The Killing Moon
"The Killing Moon
" is a song by the band Echo & the Bunnymen
. It was released on 20 January 1984 as the lead single from their 1984 album, Ocean Rain
. It is one of the band's highest-charting hits, reaching number nine in the UK Singles Chart
, and often cited as the band's greatest song. Ian McCulloch
has said: "When I sing "The Killing Moon", I know there isn't a band in the world who's got a song anywhere near that".
In a retrospective review of the song, Allmusic
journalist Stewart Mason wrote: "The smart use of strings amplifies the elegance of the tune, bringing both a musical richness and a sense of quiet dignity to the tune".
According to the liner notes of Echo and the Bunnymen's Crystal Days
box set, Ian McCulloch
woke up one morning with the phrase "fate up against your will" in mind. In a 2015 interview McCulloch said: "I love (the song) all the more because I didn’t pore over it for days on end. One morning, I just sat bolt upright in bed with this line in my head: 'Fate up against your will. Through the thick and thin. He will wait until you give yourself to him.' You don’t dream things like that and remember them. That’s why I’ve always half credited the lyric to God. It’s never happened before or since". McCulloch attributed the use of astronomical imagery in the song to a childhood interest in space.
The chords of the song were based on David Bowie
's "Space Oddity
", played backwards. The arrangement of the song was partially inspired by balalaika
music that Les Pattinson and Will Sergeant had heard in Russia. The guitar solo had been recorded separately by Sergeant whilst tuning up and was inserted in the song at the suggestion of producer David Lord
. The strings on the track are a combination of Adam Peters' cello and keyboards played by the producer.
# "The Killing Moon" (All Night Version) – 9:11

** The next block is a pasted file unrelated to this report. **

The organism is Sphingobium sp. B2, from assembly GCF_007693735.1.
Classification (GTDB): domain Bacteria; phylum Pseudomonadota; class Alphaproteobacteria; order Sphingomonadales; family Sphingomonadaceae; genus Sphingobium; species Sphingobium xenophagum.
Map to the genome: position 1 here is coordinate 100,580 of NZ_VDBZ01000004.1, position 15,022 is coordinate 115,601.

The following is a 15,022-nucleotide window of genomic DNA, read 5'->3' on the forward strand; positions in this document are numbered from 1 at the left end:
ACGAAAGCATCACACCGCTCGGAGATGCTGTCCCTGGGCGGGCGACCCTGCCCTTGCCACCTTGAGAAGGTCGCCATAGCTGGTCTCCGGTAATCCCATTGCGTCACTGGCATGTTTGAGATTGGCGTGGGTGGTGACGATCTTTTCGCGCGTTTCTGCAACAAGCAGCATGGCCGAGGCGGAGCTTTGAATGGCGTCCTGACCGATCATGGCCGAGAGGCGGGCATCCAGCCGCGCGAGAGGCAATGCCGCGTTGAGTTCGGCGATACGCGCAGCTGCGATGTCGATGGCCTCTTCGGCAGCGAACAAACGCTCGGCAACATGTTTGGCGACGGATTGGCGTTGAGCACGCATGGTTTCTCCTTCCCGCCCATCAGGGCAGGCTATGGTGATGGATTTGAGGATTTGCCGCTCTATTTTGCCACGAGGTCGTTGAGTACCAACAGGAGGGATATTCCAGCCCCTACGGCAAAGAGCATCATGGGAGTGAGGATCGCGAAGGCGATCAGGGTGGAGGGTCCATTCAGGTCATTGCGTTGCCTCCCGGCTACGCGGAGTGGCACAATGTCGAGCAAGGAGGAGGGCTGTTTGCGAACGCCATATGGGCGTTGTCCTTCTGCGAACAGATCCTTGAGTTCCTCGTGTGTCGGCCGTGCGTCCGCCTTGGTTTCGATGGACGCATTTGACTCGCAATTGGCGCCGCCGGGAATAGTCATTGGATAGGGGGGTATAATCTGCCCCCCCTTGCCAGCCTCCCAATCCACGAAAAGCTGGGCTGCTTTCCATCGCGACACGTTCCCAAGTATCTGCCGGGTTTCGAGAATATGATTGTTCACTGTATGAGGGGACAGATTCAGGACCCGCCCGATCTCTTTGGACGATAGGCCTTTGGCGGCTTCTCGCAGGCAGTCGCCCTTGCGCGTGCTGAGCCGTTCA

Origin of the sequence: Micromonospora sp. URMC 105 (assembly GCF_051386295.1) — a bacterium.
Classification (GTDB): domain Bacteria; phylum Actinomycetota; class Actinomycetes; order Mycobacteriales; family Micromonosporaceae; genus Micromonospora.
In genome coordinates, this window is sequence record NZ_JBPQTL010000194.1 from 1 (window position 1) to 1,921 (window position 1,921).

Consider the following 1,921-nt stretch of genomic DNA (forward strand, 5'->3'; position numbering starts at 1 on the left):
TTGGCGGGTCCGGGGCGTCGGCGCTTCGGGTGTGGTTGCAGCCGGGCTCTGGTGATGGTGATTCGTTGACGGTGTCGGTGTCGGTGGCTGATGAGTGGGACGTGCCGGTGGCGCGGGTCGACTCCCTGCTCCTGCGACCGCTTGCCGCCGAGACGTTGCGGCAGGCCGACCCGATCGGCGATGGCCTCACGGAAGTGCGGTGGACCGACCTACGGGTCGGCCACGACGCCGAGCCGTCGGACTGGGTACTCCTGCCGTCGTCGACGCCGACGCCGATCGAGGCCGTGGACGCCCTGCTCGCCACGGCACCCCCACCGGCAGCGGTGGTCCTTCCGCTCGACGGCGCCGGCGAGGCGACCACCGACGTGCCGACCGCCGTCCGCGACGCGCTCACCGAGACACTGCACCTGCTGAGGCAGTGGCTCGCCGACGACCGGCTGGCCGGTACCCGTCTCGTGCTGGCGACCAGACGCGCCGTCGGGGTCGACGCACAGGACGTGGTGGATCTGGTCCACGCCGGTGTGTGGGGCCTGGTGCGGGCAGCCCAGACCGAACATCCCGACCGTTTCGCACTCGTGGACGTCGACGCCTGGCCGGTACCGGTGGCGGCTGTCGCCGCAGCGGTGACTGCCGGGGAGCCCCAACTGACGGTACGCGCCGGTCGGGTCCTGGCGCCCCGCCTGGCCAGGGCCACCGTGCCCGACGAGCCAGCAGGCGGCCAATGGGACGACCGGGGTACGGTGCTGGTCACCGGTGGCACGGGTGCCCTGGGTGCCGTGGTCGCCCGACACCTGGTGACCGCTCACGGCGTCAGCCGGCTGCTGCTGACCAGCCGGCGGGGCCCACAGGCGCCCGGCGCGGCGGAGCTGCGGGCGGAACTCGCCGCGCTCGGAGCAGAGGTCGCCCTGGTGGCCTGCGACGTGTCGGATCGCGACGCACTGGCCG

# "The Killing Moon" – 5:50
# "Do It Clean" (Recorded live at the Royal Albert Hall London 18 July 1983) – 6:36
Cover versions of "The Killing Moon" include:
1997: Pavement recorded the song on their January 1997 BBC Radio 1 Evening Session, later included on their final EP, Major Leagues.
2001: The Quakes covered the song on their album Last of Human Beings.
2006: Nouvelle Vague's bossa nova version opened their Bande à Part album.
2006: Grant-Lee Phillips featured the song on his covers album, Nineteeneighties.
2007: The Distants covered the song for the Blood & Chocolate soundtrack.
2009: Greg Laswell recorded a version on his Covers EP.
2010: The Great Crusades covered the song on their album Fiction To Shame.
2012: Jack Lukeman recorded a version for his album The 27 Club.
2017: Roman Remains covered the song for the soundtrack of the Netflix series 13 Reasons Why.
2017: A-ha covered the song with Ian McCulloch for MTV Unplugged – Summer Solstice live album.
In pop culture
"The Killing Moon" was featured in the original theatrical version of the opening sequence of the cult film Donnie Darko. However, in the director's cut version of the film, the song is replaced by INXS's "Never Tear Us Apart", with "The Killing Moon" being placed later in the movie.
The song also appeared in the films Gia and The Girl Next Door and in the TV series Dead of Summer .
The song was included on the soundtrack for Grosse Pointe Blank.
The song was included on the soundtrack for the 11th episode of the second season of Netflix series 13 Reasons Why.
The song was included on the soundtrack for the 10th episode of the third season of Netflix series 13 Reasons Why.
The song was included on the soundtrack for the fourth episode of the third season of Amazon series Red Oaks.
The song was included on the soundtrack for the fifth episode of the second season of the show '' Misfits.
The song was featured in the fifth episode of the third season of the show Billions.
The song was included on disc for the 2010 game Rock Band 3.
The song is featured in the 2019 SyFy series Deadly Class.
The song is featured in the Titans episode "Deathstroke."
The song is featured in the Mrs. Fletcher episode "Welcome Back."
The song is most recently featured in the 7th episode of the first season of Netflix's series I Am Not Okay With This.